Cardiovascular med Entresto’s blockbuster turn in 2018 was a long time coming for Novartis, which held on to a $5 billion vision for the drug even as its launch lagged. But those dreams took another hit Monday with a major phase 3 trial flop.
Entresto “narrowly missed” its trial goal of reducing deaths and emergency hospitalizations in heart failure patients with preserved ejection fraction (HFpEF) as a combo treatment with valsartan, the company said.
Entresto, which has an FDA approval to treat heart failure patients with reduced ejection fraction (HFrEF), had been poised for a first-ever drug approval in HFpEF. That indication could have brought along a global patient pool of 13 million people, Novartis said.
Novartis R&D chief John Tsai said in a release the drugmaker would present the findings from the phase 3 trial, dubbed Paragon-HF, at the European Society of Cardiology Congress in September.
Entresto’s trial flop will take some of the shine off the drug’s recent sales surge after an FDA approval—and slower-than-expected rollout—in 2015. Novartis had hoped a new approval in HFpEF would help the drug power toward top-end sales of $5 billion a year, but now that forecast could be out the window.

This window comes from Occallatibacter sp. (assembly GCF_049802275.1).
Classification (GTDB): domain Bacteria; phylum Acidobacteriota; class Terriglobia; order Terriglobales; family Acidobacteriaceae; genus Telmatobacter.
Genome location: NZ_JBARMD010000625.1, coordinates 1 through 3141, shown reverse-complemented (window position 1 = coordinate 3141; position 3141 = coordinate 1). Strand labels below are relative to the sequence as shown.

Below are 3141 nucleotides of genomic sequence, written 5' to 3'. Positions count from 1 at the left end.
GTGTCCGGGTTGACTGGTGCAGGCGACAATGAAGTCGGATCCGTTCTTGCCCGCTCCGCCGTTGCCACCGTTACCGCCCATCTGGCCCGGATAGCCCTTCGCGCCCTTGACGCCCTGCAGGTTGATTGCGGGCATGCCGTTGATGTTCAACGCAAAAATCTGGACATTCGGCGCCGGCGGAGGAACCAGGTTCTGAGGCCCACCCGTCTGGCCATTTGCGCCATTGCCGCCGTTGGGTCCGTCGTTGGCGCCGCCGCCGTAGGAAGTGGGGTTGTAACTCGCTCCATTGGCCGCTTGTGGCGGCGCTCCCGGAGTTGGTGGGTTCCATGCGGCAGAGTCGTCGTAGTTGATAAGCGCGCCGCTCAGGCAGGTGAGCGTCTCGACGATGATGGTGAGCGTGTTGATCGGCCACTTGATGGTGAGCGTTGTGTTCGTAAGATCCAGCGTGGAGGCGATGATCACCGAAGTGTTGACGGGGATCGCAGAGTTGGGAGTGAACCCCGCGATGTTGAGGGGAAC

More importantly, Entresto's shortfall is now the second recent setback for Novartis’ cardiovascular portfolio alongside the FDA’s rejection of canakinumab for patients with prior heart attacks back in October.
In that case, the FDA knocked down the drug’s application after requesting more information on its phase 3 trial responder population. Canakinumab, marketed as Ilaris, posted moderate results in that study with a 15% reduction in cardiovascular risks and 10% cut in cardiovascular deaths—figures one analyst said wouldn’t be "fully compelling to payers."
Taken together, the two failures have set Novartis back in its cardiovascular pursuits, particularly after its arduous journey to ramp up Entresto’s sales to $1.03 billion in 2018.
In late 2017, Novartis pegged slow sales of Entresto to warier-than-expected cardiologists more familiar with traditional cardiovascular meds like warfarin and statins. Once Entresto received positive clinical guidelines from the American College of Cardiology, however, drug sales began to ramp up after repeatedly undershooting analyst and company expectations.
Those positive results continued in the second quarter after Entresto posted an 81% jump in sales quarter over quarter to hit $421 million. Novartis said booming uptake helped the drug beat analyst consensus by 9% and boost the drugmaker’s total sales of $11.8 billion on the quarter.